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Shuddering at burning Bibles

Rabbi Jerome Epstein, executive vice president of the United Synagogue of Conservative Judaism, the association of Conservative congregations in North America.<br />
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Rabbi Jerome Epstein, executive vice president of the United Synagogue of Conservative Judaism, the association of Conservative congregations in North America.
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NEW YORK (JTA) – Yom Ha’atzmaut – Israel’s Independence Day – has come and gone. Together, Jews in North America and Israel joyously celebrated Israel’s 60 years of achievement and success. What Israel has accomplished in its short lifetime is a source of pride to all of us.

For six decades, Israel has distinguished itself as a bastion of freedom and democracy in a corner of the world where those values often are desecrated. It has been a haven of religious freedom and tolerance. It is worthy of note that Muslims, Catholics, Protestants and Buddhists in the Jewish state are guaranteed by law the freedom to practice their religion openly. I am deeply proud of Israel.

But my feelings of pride are dampened by the distasteful behavior of Shas activists in Israel who burned copies of the Christian Bible, which they allege had been distributed by Christian missionaries. I certainly do not endorse missionizing activities in Israel, but the images of book-burning Jews makes me shudder. It is immoral for any Jew to act this way. For a religious Jew to do so is a chilul Hashem – a desecration of God’s name. Those Jews who burn books make a sham out of their personal piety.

I shudder at the irony of religious and committed Jews burning any books, whatever their content. Even if they do not remember the Holocaust, I do.

When German Nazi soldiers and civilians burned books in 1933, that action was widely condemned, especially by Jews. That act pained us to the core. For the People of the Book, the mere idea of burning a book is destructive. The act itself inflicts an indelible wound.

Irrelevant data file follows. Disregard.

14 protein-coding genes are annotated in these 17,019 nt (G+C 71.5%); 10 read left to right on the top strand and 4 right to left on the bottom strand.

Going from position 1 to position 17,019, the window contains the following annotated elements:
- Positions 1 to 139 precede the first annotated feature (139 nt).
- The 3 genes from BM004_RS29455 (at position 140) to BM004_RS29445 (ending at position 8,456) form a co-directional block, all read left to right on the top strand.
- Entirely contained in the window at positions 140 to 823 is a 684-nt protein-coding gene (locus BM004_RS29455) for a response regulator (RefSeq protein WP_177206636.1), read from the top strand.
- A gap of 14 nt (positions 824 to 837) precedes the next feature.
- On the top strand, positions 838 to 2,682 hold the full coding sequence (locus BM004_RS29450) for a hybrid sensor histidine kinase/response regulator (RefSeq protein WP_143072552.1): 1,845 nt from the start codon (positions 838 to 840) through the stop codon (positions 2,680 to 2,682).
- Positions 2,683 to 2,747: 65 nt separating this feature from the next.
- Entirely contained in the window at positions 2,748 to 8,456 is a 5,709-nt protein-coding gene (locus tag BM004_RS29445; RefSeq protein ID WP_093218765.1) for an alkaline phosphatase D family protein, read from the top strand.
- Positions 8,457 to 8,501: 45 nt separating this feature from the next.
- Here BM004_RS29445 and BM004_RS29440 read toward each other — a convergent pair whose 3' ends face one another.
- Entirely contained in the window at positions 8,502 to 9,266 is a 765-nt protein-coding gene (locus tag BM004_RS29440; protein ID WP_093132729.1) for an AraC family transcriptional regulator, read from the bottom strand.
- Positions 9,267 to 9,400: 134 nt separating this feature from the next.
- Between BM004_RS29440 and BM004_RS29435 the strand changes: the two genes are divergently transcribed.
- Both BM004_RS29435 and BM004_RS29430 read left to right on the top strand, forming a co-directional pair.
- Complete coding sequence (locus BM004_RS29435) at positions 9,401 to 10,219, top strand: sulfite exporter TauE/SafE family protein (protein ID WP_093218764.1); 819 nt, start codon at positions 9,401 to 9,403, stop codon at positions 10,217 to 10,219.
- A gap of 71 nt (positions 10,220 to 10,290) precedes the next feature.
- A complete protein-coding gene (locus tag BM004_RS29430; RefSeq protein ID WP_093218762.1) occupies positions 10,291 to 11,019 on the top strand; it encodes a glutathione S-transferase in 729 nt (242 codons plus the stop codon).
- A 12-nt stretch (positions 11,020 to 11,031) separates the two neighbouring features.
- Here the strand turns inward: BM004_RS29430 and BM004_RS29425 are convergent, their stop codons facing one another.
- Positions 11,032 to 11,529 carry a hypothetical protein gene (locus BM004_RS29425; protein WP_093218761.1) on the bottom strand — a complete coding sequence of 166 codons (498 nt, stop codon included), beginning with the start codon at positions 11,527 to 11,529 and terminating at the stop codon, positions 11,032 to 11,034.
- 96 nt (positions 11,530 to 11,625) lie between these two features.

I shudder at the irony of Jews burning religious books. Whether the text is holy to Jews is irrelevant. The texts that were burned are holy to Christians. Imagine how any Jew would feel if non-Jews burned our sacred texts because they disagreed with them.

We Jews, whose ancestors have lived through the inquisitions, whose very essence was desecrated when Christians burned our treasured Talmud in European cities in the Middle Ages, know the tears that are shed when something holy to us is desecrated.

I shudder at the irony of book burning in Israel. Israel is more than a homeland for Jews. It is a light unto the nations. Israel must not permit revered rabbis who condone sin – much less those who encourage it – to go unchallenged. Israel must not permit misguided reactionaries to go unpunished, even if those misguided reactionaries, ironically enough, are the revered rabbis. Book burning in Israel is an attack on all that Israel stands for.

I shudder at the irony of silence. We know what happens when good people remain silent and evil edges out good. Israel and Jews throughout the world must condemn this atrocious behavior and take the bold and necessary steps to ensure that this one-time occurrence remains a singular nightmare.

(Rabbi Jerome Epstein is the executive vice president of United Synagogues of Conservative Judaism.)

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